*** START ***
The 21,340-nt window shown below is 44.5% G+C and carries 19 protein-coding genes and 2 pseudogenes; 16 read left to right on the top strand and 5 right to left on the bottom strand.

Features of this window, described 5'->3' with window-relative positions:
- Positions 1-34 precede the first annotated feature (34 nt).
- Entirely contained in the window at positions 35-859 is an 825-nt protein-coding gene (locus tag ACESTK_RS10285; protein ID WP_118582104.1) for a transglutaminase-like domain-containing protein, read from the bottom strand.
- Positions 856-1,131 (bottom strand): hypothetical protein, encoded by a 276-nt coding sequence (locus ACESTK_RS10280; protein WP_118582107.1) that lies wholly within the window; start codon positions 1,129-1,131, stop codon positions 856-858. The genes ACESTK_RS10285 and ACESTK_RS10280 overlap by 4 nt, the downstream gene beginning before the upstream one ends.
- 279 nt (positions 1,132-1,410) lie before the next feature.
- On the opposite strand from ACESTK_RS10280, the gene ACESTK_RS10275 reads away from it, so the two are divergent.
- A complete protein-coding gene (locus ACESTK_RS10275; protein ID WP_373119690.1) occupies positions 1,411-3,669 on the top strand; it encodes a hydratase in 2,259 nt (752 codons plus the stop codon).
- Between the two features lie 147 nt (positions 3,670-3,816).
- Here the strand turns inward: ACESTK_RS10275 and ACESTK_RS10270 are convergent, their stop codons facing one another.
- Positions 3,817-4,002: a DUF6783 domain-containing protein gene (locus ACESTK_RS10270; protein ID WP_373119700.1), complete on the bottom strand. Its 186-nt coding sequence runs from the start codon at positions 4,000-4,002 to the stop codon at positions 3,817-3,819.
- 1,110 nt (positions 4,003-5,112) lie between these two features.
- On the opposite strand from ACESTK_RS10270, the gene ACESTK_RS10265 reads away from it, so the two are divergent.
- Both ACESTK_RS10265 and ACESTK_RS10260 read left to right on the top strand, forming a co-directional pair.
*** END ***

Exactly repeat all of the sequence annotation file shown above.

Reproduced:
The 21,340-nt window shown below is 44.5% G+C and carries 19 protein-coding genes and 2 pseudogenes; 16 read left to right on the top strand and 5 right to left on the bottom strand.

Features of this window, described 5'->3' with window-relative positions:
- Positions 1-34 precede the first annotated feature (34 nt).
- Entirely contained in the window at positions 35-859 is an 825-nt protein-coding gene (locus tag ACESTK_RS10285; protein ID WP_118582104.1) for a transglutaminase-like domain-containing protein, read from the bottom strand.
- Positions 856-1,131 (bottom strand): hypothetical protein, encoded by a 276-nt coding sequence (locus ACESTK_RS10280; protein WP_118582107.1) that lies wholly within the window; start codon positions 1,129-1,131, stop codon positions 856-858. The genes ACESTK_RS10285 and ACESTK_RS10280 overlap by 4 nt, the downstream gene beginning before the upstream one ends.
- 279 nt (positions 1,132-1,410) lie before the next feature.
- On the opposite strand from ACESTK_RS10280, the gene ACESTK_RS10275 reads away from it, so the two are divergent.
- A complete protein-coding gene (locus ACESTK_RS10275; protein ID WP_373119690.1) occupies positions 1,411-3,669 on the top strand; it encodes a hydratase in 2,259 nt (752 codons plus the stop codon).
- Between the two features lie 147 nt (positions 3,670-3,816).
- Here the strand turns inward: ACESTK_RS10275 and ACESTK_RS10270 are convergent, their stop codons facing one another.
- Positions 3,817-4,002: a DUF6783 domain-containing protein gene (locus ACESTK_RS10270; protein ID WP_373119700.1), complete on the bottom strand. Its 186-nt coding sequence runs from the start codon at positions 4,000-4,002 to the stop codon at positions 3,817-3,819.
- 1,110 nt (positions 4,003-5,112) lie between these two features.
- On the opposite strand from ACESTK_RS10270, the gene ACESTK_RS10265 reads away from it, so the two are divergent.
- Both ACESTK_RS10265 and ACESTK_RS10260 read left to right on the top strand, forming a co-directional pair.